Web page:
What is Fartlek Training?

fartlek training

Fartlek is a term borrowed from the Swedish. The Swedish word Fart (speed) and lek (play) combine to form the word Fartlek (speedplay). Fartlek training incorporates bouts of fast and slow running over varying distances. The duration and intensity are relatively unstructured as opposed to the strict limits used in interval training.


Swedish cross-country coach Gösta Holmér developed fartlek in 1937. Holmér’s cross-country running teams had suffered defeat throughout the 1920s by the legendary harrier Paavo Nurmi his Finnish teammates. Holmér’s plan concentrated on both speed and endurance training in the form of short bursts of faster than race pace efforts during training runs.

fartlek training
Gösta Holmér

In the 1940s, using a training plan that incorporated regular fartlek training, Swedish milers Gunder Hagg and Arne Anderson took turns lowering the world record in the mile. Eventually, Hagg ran a 4:01.4 in 1945. Hagg’s world record stood for the next nine years. Fartlek became popular in the United States in the late 1940s and early 1950s. The success of the Swedes forever changed the rules of distance training.

fartlek training Hagg
Gunder Hagg

Why Fartlek Works

Fartlek improves running fitness in four ways: speed, stamina, economy, and endurance. Fartlek is speedwork without the pressures of split times and specific distances. Remember, speedplay is what we’re after. Spontaneous (or planned) pick-ups will give your legs a taste of speed and help you discover a fast and economical running form.

Fartlek incorporates active recovery after bouts of speed. (Active recovery is when you continue to run at a slower pace without stopping.) This is crucial to distance runners seeking to improve their overall stamina and endurance. Fartlek training will help an athlete condition themselves to better tolerate the surges used by their opponents on race day.

Adding Fartlek Workouts to Your Training Plan

In many ways, fartlek training is dependent upon your surroundings. For example, you might decide to run the span of four telephone poles, one city block, or 90 seconds at a time on the open road. You can (and should) vary your distance, speed, and recovery periods.

A basic fartlek workout might look like this:

15 minutes easy

10 x 1 minute at 5K pace, 1-2 minute recovery in between

15 minutes easy


2 mile warm-up

alternate fast and slow between every other driveway (traffic light, convenience store, rock pile, scarecrow, etc.) for a few miles

2 mile cool-down

A more advanced fartlek workout might look like this:

20 minutes easy

1 min at 5K pace, 1-2 minute recovery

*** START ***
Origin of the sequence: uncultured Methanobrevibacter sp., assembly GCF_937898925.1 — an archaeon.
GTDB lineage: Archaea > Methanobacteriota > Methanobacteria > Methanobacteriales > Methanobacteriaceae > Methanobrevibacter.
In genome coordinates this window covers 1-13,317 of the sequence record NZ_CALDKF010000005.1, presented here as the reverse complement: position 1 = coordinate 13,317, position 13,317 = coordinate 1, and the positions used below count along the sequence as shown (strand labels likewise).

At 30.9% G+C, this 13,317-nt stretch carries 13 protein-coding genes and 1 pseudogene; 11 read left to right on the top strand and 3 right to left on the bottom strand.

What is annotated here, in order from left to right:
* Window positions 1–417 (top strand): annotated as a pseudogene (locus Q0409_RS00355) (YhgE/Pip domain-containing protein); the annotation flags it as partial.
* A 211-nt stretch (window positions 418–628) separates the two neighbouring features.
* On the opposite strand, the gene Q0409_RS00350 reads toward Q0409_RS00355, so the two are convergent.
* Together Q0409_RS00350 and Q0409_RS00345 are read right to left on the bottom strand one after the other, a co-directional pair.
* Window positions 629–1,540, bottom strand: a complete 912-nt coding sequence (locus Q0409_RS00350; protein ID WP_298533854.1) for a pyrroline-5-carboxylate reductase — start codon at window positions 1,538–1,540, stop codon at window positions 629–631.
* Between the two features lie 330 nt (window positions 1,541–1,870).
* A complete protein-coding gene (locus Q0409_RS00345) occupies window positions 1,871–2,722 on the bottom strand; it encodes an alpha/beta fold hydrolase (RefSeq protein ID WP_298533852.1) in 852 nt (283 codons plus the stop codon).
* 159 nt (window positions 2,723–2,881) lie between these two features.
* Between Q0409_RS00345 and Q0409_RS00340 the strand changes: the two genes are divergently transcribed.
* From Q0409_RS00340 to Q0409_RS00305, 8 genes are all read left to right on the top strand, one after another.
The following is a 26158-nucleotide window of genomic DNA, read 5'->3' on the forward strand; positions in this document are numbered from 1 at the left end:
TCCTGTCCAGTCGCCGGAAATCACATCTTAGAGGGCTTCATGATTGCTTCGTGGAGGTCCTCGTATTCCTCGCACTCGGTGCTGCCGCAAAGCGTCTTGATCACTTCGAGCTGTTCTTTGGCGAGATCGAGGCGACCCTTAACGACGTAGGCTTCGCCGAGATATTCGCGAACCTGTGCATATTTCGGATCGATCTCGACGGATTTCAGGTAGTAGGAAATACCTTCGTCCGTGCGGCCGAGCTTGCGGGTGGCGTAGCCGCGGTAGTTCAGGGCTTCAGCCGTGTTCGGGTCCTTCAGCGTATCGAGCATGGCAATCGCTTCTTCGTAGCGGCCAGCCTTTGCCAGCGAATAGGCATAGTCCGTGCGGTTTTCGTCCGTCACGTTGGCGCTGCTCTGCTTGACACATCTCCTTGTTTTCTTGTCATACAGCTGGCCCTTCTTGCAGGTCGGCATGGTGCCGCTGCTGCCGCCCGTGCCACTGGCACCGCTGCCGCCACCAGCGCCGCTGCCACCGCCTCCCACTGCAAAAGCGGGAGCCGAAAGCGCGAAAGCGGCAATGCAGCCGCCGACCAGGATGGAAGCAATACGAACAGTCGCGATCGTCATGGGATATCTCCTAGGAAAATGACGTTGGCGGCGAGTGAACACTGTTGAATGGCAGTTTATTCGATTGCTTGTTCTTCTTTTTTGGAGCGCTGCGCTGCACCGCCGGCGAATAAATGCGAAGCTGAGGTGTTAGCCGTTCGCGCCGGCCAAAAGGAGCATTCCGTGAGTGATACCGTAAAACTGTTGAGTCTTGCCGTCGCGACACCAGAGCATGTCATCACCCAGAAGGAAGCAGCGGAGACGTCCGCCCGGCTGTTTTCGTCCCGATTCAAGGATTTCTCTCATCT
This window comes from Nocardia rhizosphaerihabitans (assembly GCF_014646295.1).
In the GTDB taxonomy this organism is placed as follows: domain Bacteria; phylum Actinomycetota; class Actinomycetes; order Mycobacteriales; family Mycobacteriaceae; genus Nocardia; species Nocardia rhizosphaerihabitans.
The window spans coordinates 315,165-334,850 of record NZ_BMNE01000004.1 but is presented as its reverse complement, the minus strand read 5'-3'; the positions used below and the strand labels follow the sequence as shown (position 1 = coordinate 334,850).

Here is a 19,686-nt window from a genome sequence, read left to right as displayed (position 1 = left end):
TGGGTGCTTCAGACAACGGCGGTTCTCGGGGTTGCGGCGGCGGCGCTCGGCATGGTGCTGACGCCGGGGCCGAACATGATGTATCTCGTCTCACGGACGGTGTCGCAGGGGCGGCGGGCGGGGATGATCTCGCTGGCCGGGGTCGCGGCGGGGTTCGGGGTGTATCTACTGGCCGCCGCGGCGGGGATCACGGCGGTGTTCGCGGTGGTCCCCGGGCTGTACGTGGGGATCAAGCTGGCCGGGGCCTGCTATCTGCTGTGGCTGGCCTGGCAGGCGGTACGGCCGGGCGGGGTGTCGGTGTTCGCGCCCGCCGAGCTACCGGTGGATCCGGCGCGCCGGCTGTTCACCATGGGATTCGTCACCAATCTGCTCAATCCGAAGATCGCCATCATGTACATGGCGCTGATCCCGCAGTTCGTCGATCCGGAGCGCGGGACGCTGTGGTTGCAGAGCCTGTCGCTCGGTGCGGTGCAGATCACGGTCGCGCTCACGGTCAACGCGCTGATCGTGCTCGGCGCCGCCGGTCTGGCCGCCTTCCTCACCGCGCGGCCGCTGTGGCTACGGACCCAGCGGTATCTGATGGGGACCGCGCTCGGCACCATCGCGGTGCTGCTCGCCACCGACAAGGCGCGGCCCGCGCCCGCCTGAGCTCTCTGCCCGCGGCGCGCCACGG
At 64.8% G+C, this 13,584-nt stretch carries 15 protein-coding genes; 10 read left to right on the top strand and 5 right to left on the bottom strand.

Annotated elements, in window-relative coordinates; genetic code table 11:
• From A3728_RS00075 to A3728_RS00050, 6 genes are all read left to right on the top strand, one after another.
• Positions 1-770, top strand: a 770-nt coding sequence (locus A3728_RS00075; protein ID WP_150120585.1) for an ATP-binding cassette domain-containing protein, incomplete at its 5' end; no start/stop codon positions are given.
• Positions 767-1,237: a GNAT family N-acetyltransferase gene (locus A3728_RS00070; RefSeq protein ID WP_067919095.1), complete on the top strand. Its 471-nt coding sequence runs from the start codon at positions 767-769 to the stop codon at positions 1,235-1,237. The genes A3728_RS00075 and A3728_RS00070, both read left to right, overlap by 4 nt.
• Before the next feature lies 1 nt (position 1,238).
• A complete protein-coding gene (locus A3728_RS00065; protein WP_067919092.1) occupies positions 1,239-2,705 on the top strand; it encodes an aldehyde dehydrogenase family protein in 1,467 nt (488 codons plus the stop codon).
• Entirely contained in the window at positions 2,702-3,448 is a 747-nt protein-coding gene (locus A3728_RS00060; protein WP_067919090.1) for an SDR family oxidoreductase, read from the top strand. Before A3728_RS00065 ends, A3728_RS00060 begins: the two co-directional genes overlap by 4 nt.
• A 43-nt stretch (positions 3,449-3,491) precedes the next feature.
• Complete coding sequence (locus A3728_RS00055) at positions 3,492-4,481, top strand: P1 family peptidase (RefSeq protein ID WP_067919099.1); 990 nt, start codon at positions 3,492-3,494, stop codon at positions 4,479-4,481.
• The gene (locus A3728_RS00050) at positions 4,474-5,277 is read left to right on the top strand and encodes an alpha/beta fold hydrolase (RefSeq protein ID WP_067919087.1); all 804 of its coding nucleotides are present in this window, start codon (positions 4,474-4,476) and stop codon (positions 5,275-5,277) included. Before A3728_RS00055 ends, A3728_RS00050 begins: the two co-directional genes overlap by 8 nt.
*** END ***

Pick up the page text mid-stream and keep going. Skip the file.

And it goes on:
2 min at 5K pace, 1-2 minute recovery

3 min at 5K pace, 1-2 minute recovery

4 min at 5K pace, 1-2 minute recovery

3 min at 5K pace, 1-2 minute recovery

2 min at 5K pace, 1-2 minute recovery

1 min at 5K pace, 1-2 minute recovery

20 minutes easy

Fartlek is speedwork. You can run these workouts once or twice a week. If it’s early in the season, you might consider fartlek as a conditioning method to ready yourself for more structured speedwork on the track. I like to mix things up with fartlek, hills, and track workouts since they all target strength and speed.

What do you think? Leave your thoughts or questions in the Comments section.

4 thoughts on “What is Fartlek Training?

  1. Hi Jason,

    Thanks for the good description of fartlek training. I’m interested in trying it, and have a couple of questions:

    1. What are the pros and cons of fartlek vs intervals?

    2. Should you do fartlek training on flatter routes or would hills give some benefits?



    1. Alasdair,

      Great questions!

      1. Fartlek and interval training are very closely related. What makes them different is the “play” and flexibility that fartlek training allows. Some runners will stress out over numbers, or run beyond themselves in interval training to hit specific pace goals. Fartlek gives runners a chance to train hard, but with less measurable and stringent guidelines applied. Fartlek can be done anywhere, and keeps things fresh for those that want to get off the oval.

      2. Bring on the hills. Running over varied terrain is an excellent idea. Hills are strength training in disguise.

  2. Thanks Jason. With your encouragement I did my first Fartlek session on Friday and it was a really good work out, but also a lot of fun.

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